Tuesday, August 13, 2013

Quick Tip Tuesday: Weaving in Short Ends

One of the first things you learn in knitting and crochet is that you should leave a "tail" when you start a project. You then weave in this "end" after your work is completed. How long do you leave a tail? What is too long? What is too short? What if you are running low on yarn? Can you intentionally leave a short tail? What is the best tool for weaving in ends?

Well...let's break it down...

  • Standard practice is to leave anywhere from 4 to 8 inches as a tail
  • I, personally, think leaving 8 inches is just wasting your yarn. I generally leave 4 inches.
  • Shortly I will show you how to deal with a super short end. So, technically, nothing is too short to weave it in. BUT, if you want the end to be easy to work with and stay in place, I wouldn't leave less than 2 inches and only in the instances when it benefits you to do so. For example, if you are running low on yarn and to preserve as much as possible, you can get by with 2 inches. 
  • You can use a tapestry needle or a crochet hook to weave in ends. I find that things work best with a tapestry needle.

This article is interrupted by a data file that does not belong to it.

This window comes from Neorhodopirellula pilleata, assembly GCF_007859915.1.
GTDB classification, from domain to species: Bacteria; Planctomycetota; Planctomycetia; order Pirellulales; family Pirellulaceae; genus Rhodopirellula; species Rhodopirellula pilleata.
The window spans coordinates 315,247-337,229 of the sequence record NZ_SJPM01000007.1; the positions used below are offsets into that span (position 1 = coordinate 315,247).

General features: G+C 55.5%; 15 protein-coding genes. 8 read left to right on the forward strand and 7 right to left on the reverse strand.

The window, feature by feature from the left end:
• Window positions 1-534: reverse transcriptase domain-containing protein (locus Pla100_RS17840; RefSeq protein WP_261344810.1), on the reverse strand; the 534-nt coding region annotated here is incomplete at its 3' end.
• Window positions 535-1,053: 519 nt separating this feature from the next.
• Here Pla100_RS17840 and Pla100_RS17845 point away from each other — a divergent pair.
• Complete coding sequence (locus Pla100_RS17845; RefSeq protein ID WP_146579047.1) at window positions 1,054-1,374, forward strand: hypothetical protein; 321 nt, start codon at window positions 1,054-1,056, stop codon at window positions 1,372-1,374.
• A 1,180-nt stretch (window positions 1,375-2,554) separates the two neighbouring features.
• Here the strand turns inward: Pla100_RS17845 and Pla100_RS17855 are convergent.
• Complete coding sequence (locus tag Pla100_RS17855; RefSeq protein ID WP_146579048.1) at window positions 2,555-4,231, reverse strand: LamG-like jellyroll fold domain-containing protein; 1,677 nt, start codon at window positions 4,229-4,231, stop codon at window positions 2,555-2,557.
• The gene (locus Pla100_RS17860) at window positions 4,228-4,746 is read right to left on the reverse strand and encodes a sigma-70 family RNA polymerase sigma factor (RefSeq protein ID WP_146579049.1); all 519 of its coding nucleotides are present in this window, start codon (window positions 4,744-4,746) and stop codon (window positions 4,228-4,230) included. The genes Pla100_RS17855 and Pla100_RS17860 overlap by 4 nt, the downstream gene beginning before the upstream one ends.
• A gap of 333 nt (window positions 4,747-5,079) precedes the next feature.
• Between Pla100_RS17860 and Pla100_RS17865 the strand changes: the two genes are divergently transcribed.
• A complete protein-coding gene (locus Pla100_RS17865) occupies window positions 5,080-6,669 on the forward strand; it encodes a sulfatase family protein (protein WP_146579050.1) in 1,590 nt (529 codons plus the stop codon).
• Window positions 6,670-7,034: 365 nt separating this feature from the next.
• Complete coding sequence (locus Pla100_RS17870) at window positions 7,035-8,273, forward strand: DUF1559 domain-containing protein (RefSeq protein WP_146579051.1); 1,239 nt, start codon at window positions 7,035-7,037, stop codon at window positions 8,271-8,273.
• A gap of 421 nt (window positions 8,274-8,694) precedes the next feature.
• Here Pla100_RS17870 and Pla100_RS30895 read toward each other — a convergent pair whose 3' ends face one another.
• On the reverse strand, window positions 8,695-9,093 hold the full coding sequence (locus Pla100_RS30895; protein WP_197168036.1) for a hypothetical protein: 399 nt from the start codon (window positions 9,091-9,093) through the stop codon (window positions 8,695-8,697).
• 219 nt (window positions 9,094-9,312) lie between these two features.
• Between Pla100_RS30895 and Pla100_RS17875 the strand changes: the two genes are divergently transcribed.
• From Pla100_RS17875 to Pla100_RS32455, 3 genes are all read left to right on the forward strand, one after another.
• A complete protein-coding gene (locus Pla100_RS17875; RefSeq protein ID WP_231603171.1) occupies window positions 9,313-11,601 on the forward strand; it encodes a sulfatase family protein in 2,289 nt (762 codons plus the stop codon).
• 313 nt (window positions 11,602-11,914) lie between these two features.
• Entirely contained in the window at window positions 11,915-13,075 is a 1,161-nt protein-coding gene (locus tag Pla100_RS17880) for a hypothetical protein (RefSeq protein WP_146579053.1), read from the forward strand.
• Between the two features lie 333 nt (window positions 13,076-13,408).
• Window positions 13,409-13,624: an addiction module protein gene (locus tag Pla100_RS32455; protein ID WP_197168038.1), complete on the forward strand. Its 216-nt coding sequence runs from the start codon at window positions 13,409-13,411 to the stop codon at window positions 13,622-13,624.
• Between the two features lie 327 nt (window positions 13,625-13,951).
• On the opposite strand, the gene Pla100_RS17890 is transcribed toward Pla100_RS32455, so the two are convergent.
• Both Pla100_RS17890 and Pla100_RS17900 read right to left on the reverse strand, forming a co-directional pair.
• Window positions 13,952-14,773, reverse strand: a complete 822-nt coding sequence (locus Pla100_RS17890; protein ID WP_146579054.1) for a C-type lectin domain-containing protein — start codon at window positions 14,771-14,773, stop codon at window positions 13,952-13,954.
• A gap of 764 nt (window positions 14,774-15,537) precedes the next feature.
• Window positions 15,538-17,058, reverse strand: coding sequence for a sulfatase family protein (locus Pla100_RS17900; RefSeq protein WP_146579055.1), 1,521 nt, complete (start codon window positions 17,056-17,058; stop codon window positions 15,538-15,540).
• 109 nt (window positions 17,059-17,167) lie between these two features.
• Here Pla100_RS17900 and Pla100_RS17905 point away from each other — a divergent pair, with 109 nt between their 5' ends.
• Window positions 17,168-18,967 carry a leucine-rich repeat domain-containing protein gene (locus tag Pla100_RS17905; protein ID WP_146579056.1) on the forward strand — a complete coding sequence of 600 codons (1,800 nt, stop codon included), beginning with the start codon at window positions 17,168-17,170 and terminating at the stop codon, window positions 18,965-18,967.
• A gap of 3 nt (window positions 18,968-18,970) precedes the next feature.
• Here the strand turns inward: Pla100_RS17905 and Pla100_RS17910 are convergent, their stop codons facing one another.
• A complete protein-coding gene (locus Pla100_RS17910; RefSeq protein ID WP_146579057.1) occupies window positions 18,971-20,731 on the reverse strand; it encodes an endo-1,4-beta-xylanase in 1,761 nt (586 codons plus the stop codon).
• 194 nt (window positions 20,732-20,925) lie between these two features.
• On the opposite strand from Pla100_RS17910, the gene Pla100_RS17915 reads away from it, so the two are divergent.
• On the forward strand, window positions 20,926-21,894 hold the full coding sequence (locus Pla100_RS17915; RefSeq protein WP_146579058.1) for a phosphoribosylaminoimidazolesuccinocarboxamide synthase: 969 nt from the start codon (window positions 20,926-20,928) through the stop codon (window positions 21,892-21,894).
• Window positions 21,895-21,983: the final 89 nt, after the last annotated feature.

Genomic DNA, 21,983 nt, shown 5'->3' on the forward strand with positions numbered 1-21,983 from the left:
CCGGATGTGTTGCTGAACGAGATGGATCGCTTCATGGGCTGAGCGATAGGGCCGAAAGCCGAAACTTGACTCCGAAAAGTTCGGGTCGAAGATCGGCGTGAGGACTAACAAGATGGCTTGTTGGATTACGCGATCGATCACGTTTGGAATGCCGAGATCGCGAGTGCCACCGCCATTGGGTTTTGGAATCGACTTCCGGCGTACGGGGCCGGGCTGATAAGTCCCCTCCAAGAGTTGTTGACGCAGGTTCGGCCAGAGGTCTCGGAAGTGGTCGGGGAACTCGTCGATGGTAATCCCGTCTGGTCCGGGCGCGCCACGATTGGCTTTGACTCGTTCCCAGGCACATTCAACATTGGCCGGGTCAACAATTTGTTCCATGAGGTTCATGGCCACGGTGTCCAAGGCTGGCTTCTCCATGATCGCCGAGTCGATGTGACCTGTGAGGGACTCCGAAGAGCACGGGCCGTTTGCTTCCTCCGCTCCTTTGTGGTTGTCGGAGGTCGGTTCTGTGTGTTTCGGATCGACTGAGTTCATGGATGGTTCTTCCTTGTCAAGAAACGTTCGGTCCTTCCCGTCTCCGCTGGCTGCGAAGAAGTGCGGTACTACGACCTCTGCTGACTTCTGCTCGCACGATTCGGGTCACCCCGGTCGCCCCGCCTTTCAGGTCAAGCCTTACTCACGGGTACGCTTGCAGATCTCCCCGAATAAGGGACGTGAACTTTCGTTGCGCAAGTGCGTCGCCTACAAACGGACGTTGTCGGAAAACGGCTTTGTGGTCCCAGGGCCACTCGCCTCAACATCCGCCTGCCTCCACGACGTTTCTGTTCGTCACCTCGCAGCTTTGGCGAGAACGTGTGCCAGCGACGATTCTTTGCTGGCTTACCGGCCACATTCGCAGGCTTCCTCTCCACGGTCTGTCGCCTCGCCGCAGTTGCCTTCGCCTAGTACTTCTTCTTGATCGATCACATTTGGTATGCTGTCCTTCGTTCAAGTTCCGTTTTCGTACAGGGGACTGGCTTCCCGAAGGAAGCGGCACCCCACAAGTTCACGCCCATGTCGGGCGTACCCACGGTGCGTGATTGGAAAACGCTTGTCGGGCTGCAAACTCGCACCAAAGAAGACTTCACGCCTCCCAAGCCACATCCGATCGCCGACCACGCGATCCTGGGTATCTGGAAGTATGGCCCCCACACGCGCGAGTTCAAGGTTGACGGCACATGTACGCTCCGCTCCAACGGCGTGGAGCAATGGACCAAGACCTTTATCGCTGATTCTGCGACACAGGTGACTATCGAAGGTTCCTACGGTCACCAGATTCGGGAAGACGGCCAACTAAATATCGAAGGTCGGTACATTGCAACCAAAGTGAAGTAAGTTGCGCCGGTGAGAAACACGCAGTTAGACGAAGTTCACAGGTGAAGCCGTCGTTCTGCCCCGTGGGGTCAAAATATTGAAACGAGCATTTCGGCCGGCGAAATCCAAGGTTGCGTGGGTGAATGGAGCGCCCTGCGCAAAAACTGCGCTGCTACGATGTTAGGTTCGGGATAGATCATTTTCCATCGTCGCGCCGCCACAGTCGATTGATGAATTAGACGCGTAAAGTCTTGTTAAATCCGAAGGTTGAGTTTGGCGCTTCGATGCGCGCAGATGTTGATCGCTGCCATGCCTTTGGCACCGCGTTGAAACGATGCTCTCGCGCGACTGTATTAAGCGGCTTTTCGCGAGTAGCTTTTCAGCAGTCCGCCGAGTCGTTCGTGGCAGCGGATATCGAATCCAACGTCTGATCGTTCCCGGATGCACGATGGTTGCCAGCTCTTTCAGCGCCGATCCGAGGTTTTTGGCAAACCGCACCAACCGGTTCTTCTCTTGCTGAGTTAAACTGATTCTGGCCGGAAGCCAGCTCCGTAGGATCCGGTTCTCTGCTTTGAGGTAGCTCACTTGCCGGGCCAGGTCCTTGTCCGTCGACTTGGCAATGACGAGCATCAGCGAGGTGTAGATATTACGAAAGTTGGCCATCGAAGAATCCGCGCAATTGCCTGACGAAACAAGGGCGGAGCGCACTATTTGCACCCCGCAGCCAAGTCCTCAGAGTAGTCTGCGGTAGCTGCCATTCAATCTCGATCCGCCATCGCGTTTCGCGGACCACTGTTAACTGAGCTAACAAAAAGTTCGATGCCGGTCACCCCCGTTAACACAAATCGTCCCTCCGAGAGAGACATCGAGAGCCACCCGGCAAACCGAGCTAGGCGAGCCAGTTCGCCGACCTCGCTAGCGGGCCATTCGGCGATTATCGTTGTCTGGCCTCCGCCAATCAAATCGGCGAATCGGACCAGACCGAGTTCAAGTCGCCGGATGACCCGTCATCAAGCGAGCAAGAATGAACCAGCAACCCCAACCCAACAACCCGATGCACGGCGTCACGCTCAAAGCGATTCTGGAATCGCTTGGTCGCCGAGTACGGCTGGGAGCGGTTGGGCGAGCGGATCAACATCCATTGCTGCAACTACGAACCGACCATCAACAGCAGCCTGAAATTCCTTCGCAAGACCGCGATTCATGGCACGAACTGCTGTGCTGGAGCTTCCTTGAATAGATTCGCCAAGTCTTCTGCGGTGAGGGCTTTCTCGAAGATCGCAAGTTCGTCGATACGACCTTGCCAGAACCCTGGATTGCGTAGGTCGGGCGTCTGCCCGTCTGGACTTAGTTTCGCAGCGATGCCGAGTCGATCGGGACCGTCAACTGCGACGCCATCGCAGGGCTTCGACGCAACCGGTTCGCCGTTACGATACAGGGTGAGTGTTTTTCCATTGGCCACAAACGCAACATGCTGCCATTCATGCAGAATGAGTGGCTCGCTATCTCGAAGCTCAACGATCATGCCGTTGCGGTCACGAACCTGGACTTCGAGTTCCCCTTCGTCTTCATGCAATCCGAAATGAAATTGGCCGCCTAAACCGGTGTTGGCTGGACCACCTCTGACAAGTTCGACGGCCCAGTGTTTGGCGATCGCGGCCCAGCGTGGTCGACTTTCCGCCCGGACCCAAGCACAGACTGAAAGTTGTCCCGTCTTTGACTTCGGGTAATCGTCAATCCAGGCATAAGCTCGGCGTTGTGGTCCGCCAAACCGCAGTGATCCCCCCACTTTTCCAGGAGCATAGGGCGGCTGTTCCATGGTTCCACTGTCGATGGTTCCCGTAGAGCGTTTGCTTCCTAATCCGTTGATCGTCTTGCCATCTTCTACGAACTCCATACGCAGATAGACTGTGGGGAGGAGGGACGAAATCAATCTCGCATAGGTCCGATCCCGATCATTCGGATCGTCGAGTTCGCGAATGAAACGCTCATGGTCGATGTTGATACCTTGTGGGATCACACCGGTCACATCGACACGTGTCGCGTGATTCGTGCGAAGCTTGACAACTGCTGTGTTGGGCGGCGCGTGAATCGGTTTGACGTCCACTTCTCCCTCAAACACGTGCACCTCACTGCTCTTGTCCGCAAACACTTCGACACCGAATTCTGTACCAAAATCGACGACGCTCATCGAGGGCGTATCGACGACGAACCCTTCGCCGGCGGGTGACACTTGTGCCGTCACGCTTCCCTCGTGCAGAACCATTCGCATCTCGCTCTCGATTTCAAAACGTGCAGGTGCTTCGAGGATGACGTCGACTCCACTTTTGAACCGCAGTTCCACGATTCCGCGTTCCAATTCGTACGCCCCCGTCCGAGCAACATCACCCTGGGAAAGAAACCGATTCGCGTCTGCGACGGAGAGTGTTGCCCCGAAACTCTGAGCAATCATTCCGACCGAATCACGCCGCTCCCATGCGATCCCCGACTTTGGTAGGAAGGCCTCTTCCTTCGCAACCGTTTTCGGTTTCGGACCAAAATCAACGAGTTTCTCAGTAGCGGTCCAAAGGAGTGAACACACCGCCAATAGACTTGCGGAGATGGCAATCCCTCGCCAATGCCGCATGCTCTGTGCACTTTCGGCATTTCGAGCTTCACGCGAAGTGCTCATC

My favorite tapestry needles are these gold-colored ones from Clover. They have a bend at the end that is great for moving around your work and the eye is a good size for lace weight to bulky. You can usually get a set of two for about $3.00.


If you have a very short end, you can pre-load the needle. This means that you put the needle through the locations where you want to hide the end. See in the above photo that the end is not yet put into the eye of the needle.


After you have the needle loaded up, thread the tail into the eye and pull the needle the rest of the way through the locations where the end will be hidden. Ta da! Short end is woven into the work.

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